By Chris Cobb
Brave crowd enjoys what was arguably best show of the festival
Once Hugh Masekela and his ensemble are in the groove, it’s a musical ride like no other.
Too bad the brief electrical storm scared so many people away from the Ottawa Jazzfest Tuesday evening.
When all is said and done, it will doubtless make the list as one of the best concerts of the rain-sodden festival.
While the crowd thickened as the concert progressed, at 1,500 it was tiny compared to the big three shows that went before – Robert Plant, k.d. lang and Elvis Costello. (Lang clocked more than 11,000.)
Masekela’s unique blend of traditional African rhythms and sub-Saharan jazz – delivered with lyrics that dig deep down to his African roots – is as multi-dimensional as he is multicultural.
Now 72, the South African-born horn player (and passionate vocalist) is at a stage in his distinguished career where the lifetime mélange of African, British and U.S. musical educations and influences is refined to a point where it might well be called Masekela, like reggae is reggae, jazz is jazz and pop is pop.
Indeed, Masekela music contains bits of each of those comparisons and more.
He played with Bob Marley in the formative years, listened and absorbed much from the U.S. jazz greats and travelled with Paul Simon on the Graceland tour bus.
He is notably more self-effacing.
“I am not the kind of musician you hear saying my music,” he told one U.S. newspaper. “I don’t think I have music. I think everybody gets music from the community they come from. Every note I play, every song that I’ve ever worked on is really from the people.”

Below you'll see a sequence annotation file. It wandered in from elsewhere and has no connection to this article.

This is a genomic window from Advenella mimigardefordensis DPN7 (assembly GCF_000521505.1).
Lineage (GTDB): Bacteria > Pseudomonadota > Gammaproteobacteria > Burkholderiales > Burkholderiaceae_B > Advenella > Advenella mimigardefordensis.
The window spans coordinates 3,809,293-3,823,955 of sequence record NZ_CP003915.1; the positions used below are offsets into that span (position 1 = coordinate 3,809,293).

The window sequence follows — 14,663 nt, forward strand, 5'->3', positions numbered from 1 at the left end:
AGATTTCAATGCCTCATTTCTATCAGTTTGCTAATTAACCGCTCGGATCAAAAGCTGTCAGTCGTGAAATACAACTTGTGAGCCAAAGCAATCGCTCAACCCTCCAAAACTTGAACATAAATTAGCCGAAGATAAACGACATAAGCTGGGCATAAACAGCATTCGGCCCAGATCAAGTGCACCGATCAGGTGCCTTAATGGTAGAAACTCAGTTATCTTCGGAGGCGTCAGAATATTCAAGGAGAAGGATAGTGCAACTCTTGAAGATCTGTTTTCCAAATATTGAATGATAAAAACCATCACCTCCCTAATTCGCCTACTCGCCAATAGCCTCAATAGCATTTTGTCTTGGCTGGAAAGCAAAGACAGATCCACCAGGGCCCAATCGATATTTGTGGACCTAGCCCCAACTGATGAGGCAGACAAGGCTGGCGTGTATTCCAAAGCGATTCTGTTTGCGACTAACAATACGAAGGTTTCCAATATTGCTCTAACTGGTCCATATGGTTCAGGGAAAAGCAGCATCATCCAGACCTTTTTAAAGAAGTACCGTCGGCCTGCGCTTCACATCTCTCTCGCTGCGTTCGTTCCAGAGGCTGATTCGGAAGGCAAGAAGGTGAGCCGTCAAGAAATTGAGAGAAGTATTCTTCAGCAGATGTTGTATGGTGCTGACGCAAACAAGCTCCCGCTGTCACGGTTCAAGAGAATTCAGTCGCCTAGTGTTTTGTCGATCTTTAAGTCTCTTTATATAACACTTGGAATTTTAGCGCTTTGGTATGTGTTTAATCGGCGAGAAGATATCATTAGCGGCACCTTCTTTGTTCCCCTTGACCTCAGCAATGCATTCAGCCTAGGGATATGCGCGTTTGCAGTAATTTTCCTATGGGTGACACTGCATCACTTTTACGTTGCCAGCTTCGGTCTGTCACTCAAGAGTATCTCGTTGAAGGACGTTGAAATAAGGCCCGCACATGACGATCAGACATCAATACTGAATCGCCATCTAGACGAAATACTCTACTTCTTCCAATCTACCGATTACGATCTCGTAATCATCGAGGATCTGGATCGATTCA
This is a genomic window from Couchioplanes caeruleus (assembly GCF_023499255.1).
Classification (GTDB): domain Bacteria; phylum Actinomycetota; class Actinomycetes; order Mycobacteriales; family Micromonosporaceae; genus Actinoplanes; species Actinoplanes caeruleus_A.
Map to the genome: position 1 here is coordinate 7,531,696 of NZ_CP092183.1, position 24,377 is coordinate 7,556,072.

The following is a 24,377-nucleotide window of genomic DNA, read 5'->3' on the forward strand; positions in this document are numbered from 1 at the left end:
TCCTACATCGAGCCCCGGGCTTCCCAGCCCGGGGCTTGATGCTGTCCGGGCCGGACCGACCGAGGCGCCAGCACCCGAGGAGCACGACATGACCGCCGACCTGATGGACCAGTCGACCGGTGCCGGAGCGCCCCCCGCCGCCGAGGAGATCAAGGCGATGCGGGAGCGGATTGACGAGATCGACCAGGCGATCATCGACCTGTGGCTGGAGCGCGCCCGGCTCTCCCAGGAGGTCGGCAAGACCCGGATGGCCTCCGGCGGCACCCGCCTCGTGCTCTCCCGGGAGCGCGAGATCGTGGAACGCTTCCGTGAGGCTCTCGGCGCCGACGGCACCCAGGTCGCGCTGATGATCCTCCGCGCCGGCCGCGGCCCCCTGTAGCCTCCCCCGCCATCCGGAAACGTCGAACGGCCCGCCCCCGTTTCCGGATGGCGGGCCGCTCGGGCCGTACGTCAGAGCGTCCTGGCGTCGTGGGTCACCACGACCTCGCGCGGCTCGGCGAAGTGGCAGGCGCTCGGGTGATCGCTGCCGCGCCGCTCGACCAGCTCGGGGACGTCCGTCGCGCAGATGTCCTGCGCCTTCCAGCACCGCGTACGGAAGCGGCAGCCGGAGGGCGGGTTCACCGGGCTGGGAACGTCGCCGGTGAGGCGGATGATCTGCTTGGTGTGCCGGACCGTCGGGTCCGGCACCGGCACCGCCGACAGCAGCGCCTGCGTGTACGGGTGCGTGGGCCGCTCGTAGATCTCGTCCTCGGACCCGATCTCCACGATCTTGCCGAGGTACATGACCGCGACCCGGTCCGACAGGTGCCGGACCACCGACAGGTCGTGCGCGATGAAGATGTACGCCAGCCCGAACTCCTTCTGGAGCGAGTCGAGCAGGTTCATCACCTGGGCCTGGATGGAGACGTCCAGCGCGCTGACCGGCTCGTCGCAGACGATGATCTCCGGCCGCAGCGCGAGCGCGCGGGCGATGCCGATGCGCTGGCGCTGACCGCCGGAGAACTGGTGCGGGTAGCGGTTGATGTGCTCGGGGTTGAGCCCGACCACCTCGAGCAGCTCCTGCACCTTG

Onstage, Masekela is equally at home among his fun-loving, energetic African audiences as he is playing to the more reverential jazz crowd in North America.
His music makes you move, from whichever direction you approach it.
The one benefit of a smaller crowd was that those preferring to stand and dance a little didn’t have to stand in the distance behind the mass of lawn chairs to do it. Those who chose to remain sitting were dancing on the inside.
Masekela has performed with all imaginable combinations of dancers, choirs and big bands, but his current touring ensemble is half a dozen, including himself at keyboards, bass, percussion, drums and guitars.
A tight, skilled bunch for sure, but most important, they were clearly having a good time.
It was infectious and a fitting reward for those who braved the elements.